Fatherhood fears

by Chris Hunt


I knew I loved my son the first time he tried to kill me.

I was lying on the floor, a few inches away from his toy mat. He was just out of my line of vision, but the two-tone special effects of his toys shrieking from his general direction told me he was fine.

Next thing I know he’s hovering over me, blue eyes shining, his mouth stretching into a wide smile.He points to me and I answer his silent request by picking him up and sitting him on my chest. He laughs loudly before sliding, feet first, onto my neck.

So he’s straddling my neck and that’s when he realizes his feet can now touch the floor. This thought enters his mind at the precise moment he discovers bouncing is fun.

He bounces up and down so fervently that not only can I not breathe, but can actually taste my Adam’s apple.

Now I know I should probably take him off before I lose consciousness, but I couldn’t stop thinking to myself, but he just looks so happy. To hear that laugh, to see him smile so hard that all of his facial features scrunch together, well, he can take my breath away as he wants.

And that brings me to the subject of this column, which is shame.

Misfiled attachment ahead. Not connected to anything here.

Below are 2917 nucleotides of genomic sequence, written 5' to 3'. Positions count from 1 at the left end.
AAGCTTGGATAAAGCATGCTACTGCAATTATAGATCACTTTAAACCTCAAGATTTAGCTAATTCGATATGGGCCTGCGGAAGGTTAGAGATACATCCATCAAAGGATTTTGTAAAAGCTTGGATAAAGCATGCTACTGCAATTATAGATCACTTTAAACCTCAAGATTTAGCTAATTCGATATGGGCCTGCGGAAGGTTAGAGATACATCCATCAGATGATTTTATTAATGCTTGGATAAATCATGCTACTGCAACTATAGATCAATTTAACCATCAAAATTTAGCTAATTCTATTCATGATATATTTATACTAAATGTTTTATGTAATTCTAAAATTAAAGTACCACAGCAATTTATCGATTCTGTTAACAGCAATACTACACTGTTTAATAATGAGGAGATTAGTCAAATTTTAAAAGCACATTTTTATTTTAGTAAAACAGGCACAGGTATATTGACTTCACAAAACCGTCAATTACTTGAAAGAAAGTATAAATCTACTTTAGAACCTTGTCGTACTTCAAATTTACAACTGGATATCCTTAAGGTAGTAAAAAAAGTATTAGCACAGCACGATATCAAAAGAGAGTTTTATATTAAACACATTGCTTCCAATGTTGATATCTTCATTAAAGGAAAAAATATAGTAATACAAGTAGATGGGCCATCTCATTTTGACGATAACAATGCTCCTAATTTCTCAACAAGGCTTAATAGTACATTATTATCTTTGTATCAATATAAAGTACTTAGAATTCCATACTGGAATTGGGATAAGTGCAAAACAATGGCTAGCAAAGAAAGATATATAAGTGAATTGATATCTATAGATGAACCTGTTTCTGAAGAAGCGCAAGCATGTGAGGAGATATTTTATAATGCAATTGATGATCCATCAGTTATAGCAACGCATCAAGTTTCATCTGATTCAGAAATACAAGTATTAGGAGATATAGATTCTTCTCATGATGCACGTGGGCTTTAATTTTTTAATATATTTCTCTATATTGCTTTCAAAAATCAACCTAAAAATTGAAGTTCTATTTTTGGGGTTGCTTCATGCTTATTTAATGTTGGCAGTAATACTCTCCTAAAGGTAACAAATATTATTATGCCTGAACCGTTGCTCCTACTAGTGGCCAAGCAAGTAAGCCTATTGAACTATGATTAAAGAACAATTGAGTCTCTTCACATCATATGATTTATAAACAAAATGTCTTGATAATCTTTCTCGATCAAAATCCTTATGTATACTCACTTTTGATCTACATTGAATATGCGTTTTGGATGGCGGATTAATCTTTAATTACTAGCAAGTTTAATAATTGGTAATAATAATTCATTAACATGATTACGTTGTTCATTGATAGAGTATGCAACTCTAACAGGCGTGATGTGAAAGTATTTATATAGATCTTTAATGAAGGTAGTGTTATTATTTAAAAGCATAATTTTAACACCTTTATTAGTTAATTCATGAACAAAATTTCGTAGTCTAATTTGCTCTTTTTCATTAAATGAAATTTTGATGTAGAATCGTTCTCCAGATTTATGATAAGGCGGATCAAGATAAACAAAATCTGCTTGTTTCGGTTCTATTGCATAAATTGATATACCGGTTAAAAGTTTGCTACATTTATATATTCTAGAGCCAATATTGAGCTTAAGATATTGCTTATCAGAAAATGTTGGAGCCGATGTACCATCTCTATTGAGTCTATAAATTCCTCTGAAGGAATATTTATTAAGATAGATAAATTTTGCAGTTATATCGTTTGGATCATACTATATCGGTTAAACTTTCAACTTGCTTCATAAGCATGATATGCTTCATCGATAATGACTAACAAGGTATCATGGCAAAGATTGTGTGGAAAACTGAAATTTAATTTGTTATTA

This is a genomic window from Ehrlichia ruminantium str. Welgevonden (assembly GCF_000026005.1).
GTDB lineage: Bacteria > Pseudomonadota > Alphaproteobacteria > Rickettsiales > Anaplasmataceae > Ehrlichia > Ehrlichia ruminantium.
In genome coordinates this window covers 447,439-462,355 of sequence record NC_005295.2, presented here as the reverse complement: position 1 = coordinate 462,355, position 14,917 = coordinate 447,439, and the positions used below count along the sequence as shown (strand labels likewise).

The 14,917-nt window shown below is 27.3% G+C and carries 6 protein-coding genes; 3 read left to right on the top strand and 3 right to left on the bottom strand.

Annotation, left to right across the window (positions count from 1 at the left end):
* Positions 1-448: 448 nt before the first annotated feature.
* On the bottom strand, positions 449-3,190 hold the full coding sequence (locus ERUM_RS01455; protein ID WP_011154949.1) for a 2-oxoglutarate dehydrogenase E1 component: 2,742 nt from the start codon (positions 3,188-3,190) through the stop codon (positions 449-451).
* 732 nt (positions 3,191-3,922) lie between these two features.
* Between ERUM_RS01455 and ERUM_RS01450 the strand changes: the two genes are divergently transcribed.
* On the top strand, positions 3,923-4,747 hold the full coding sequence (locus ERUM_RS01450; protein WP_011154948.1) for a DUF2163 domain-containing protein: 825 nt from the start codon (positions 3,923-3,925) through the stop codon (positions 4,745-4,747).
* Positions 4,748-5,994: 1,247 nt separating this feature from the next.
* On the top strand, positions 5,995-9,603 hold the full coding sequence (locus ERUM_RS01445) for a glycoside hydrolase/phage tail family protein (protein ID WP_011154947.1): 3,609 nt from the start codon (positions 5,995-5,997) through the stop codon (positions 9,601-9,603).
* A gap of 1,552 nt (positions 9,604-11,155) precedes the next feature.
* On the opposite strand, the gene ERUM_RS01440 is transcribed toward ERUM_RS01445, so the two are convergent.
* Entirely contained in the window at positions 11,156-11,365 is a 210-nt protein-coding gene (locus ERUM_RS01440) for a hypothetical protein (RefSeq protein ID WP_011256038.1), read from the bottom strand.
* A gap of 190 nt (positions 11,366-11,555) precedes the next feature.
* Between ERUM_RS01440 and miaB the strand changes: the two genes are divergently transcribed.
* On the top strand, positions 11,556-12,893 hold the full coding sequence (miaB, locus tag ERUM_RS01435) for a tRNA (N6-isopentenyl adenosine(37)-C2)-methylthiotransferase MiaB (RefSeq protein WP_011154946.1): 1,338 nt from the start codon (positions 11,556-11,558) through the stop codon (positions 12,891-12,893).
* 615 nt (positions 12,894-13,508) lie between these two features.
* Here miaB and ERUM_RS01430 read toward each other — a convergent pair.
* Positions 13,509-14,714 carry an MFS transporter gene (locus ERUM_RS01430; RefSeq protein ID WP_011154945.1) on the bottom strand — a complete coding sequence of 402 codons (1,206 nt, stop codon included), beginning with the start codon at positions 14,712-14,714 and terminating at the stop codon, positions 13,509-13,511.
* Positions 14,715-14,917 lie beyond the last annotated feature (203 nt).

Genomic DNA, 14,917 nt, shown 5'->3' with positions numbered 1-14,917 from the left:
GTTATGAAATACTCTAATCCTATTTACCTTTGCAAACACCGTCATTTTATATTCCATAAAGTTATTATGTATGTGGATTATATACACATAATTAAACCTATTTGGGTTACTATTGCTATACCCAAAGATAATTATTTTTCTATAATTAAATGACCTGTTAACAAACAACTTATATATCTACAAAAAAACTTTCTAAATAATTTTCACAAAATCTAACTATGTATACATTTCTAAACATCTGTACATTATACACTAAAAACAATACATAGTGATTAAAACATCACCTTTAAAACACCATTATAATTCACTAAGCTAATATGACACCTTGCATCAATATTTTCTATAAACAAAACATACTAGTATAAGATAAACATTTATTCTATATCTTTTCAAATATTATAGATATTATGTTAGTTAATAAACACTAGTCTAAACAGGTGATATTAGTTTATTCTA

I never wanted to be a father. When my girlfriend and I started dating, I was adamant I didn’t want kids. I had nothing against them, but I held the sincere belief that a child deserved a better man than me as a father. I was unambitious, lazy and completely content with a life devoid of responsibility.

When I found out I was going to be a dad, I didn’t handle it well. I often tell friends I went through something mimicking the five stages of grief.

First, I refused to believe she was pregnant. Multiple doctors had told her that because of an underlying medical issue, it would be next to impossible for her to conceive. So I thought there must have been a defect in the testing process. There was either something wrong with her pee or her pee stick.

Next came anger and blame. Moody and sullen, I snapped at those who loved me, especially my girlfriend, despite her telling me I could walk away. She would have told her family she left me so I could save face. That made me angry, too.

For months I avoided speaking about anything baby related, such as possible names or what colour the nursery should be. I didn’t even take time off work to go to her first ultrasound. I was such a jerk she still talks about it to this day.

When I got over myself and accepted I was going to be a dad, I did everything I could to atone for my bad behaviour. I went to every ultrasound, doctor’s appointment and prenatal class. And I took time off work to take care of her when she wasn’t feeling well.

I’m told it’s common for men to mourn the passing of their pre-fatherhood life, but I still regret how I treated those close to me, and each time my son does something adorable, I still feel tiny pangs of guilt for how selfish I was.

Like when he was bouncing on my neck. After a minute of bouncing he stopped, grabbed my temples with both hands and touched his forehead to mine. And then he started to purr.

Life’s like that though, isn’t it? It starts off in one direction, but with a jarring turn, it ends up taking you to a place you never expected to be.